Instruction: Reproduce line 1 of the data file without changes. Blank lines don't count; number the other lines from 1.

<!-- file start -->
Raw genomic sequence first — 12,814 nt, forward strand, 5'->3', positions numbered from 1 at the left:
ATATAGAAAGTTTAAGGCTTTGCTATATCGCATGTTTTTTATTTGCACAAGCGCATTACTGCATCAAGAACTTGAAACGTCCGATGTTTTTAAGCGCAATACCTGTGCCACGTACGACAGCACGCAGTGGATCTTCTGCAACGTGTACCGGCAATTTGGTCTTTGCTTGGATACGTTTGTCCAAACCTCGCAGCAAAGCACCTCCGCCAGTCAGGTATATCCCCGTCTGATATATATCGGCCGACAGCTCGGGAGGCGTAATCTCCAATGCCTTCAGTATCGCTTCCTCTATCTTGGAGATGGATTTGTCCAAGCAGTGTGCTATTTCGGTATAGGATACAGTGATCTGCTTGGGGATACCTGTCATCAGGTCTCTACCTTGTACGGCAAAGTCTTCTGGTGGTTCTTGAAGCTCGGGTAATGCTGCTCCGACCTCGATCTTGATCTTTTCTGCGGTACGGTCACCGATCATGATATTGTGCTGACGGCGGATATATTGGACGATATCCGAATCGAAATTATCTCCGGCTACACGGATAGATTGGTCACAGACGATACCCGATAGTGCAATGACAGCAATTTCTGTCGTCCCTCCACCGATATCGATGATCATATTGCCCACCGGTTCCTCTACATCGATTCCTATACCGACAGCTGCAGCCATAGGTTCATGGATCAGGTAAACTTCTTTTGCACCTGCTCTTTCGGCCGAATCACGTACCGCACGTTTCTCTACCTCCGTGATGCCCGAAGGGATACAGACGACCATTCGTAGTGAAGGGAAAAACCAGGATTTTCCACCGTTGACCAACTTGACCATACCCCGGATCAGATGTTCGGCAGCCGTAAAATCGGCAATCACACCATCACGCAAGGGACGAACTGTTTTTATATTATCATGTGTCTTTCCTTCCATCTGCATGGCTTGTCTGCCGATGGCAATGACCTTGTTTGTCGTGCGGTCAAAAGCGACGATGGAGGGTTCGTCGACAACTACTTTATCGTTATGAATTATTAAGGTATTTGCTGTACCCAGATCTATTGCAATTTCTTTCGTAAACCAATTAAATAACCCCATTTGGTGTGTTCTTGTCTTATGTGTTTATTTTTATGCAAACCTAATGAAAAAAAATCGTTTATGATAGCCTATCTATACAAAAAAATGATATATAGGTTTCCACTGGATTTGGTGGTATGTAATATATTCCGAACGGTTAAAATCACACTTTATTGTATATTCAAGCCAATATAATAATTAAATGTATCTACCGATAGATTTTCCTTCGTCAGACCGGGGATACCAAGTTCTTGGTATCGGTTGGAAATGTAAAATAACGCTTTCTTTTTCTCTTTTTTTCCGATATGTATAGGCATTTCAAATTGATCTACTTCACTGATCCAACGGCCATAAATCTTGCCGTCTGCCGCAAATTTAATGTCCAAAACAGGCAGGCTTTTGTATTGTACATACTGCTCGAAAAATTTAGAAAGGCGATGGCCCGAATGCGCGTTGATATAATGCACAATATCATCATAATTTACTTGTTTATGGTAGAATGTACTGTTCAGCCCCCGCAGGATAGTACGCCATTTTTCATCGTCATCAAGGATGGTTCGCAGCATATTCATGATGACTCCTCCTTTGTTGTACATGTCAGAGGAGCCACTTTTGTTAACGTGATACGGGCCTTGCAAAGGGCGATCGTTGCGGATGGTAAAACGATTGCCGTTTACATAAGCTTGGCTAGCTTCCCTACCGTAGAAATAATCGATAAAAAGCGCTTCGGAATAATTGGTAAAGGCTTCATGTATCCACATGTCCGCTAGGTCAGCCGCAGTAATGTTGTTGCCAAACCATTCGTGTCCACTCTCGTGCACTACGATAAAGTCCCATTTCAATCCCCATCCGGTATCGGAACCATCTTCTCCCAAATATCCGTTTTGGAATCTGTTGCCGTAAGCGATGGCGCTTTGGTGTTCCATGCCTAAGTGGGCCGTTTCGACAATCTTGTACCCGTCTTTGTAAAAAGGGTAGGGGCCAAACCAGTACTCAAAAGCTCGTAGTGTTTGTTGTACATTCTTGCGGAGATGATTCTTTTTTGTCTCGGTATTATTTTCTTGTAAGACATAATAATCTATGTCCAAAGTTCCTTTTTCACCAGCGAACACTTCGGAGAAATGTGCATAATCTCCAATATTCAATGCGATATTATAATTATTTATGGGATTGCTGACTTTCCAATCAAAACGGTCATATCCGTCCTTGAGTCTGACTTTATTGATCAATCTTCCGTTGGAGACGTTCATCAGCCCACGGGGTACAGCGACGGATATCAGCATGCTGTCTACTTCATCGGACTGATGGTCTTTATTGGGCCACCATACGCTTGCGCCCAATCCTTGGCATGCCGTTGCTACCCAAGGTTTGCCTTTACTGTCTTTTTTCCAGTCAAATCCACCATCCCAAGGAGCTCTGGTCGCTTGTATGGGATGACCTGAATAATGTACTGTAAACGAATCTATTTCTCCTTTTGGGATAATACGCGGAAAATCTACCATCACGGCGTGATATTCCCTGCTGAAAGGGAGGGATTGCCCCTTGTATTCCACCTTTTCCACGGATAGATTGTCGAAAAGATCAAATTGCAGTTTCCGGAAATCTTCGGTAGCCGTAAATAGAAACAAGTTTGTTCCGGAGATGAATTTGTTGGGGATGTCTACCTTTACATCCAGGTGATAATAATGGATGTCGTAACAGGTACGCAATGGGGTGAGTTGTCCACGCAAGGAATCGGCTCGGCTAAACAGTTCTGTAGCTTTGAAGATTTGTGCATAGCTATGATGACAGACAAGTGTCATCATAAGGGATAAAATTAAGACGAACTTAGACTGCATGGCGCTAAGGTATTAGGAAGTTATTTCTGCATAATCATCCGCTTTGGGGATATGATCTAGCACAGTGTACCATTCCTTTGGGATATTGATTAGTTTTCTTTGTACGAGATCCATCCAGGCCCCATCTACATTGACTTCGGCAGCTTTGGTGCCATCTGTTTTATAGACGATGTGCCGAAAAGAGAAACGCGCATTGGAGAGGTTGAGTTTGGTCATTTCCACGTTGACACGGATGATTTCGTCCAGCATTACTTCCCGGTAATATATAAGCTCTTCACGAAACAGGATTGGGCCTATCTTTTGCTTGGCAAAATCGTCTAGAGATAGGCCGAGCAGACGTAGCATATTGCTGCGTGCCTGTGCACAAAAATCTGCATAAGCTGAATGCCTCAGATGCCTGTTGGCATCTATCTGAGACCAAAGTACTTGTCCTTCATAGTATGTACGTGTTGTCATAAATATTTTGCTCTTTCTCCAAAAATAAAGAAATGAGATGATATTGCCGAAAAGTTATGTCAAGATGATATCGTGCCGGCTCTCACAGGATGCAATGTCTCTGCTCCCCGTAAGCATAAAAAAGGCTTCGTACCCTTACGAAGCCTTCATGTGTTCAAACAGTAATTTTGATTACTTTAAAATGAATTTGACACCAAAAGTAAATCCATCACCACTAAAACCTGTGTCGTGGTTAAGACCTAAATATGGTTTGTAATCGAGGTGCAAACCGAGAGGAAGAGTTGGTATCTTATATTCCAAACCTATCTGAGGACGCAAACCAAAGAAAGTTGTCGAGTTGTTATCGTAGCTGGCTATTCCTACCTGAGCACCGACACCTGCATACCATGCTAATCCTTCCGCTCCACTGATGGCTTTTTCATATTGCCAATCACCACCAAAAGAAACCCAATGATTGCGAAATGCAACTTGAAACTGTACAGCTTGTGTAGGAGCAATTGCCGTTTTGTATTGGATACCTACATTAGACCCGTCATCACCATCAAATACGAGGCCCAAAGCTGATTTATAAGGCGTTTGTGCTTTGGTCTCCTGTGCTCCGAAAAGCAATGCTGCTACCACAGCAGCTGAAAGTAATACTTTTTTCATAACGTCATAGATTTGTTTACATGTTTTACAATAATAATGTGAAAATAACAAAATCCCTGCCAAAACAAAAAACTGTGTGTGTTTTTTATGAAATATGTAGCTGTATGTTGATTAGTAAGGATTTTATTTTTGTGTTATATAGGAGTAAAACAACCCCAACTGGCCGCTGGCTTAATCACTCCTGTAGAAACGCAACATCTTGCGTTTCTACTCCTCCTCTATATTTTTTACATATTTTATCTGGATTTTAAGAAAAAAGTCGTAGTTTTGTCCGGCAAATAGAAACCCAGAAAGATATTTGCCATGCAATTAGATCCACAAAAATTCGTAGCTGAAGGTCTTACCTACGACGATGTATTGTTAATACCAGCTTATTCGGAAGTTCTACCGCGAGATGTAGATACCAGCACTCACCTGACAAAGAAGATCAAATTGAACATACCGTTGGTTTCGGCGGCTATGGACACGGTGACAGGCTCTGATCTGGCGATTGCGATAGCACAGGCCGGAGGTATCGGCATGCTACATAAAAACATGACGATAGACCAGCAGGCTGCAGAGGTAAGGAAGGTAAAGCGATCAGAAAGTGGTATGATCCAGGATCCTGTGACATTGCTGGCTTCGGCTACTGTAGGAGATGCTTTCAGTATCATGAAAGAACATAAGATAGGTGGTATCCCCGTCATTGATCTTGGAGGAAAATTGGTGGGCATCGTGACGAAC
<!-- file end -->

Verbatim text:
Raw genomic sequence first — 12,814 nt, forward strand, 5'->3', positions numbered from 1 at the left: